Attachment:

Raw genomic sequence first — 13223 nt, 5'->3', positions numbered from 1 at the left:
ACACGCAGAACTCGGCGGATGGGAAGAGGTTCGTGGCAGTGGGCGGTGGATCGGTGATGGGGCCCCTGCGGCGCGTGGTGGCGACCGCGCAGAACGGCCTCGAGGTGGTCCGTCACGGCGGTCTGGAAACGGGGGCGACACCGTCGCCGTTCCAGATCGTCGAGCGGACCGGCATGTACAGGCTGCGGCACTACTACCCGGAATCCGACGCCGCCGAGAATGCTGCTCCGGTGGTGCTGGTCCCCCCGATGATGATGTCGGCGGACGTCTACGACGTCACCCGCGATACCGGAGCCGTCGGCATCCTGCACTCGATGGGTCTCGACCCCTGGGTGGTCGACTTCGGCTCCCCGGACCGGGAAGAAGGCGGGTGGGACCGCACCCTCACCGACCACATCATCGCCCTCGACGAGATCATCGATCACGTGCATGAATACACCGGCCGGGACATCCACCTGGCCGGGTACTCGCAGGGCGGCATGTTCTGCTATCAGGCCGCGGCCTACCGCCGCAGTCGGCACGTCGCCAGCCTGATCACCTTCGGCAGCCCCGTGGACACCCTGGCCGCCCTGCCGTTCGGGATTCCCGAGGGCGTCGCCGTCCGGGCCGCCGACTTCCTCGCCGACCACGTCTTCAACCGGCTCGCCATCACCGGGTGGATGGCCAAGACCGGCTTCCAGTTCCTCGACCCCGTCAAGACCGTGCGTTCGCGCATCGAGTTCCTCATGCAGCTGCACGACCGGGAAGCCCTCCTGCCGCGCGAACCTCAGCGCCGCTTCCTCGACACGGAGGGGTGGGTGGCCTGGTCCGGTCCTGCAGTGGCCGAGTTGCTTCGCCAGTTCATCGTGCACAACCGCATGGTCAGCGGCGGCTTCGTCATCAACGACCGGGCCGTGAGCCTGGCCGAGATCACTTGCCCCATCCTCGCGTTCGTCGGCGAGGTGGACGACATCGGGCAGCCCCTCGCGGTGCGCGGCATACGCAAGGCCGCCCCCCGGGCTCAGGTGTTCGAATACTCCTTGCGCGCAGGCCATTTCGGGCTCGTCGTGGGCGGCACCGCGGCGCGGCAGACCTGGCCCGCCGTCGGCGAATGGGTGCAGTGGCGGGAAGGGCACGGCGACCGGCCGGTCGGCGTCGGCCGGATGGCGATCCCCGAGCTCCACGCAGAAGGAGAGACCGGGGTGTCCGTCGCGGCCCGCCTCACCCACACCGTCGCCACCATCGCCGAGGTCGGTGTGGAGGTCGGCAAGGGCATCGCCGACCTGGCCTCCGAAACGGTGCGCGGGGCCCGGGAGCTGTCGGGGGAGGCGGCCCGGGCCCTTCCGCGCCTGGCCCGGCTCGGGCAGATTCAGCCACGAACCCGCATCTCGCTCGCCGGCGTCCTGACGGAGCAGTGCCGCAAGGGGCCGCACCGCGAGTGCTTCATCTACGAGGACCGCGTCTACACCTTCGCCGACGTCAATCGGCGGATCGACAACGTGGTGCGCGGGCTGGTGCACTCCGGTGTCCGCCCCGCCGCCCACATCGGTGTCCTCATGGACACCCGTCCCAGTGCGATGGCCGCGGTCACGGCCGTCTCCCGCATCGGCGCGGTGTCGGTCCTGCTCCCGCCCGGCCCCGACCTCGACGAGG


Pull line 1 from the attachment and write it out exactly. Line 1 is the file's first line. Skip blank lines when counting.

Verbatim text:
Raw genomic sequence first — 13223 nt, 5'->3', positions numbered from 1 at the left: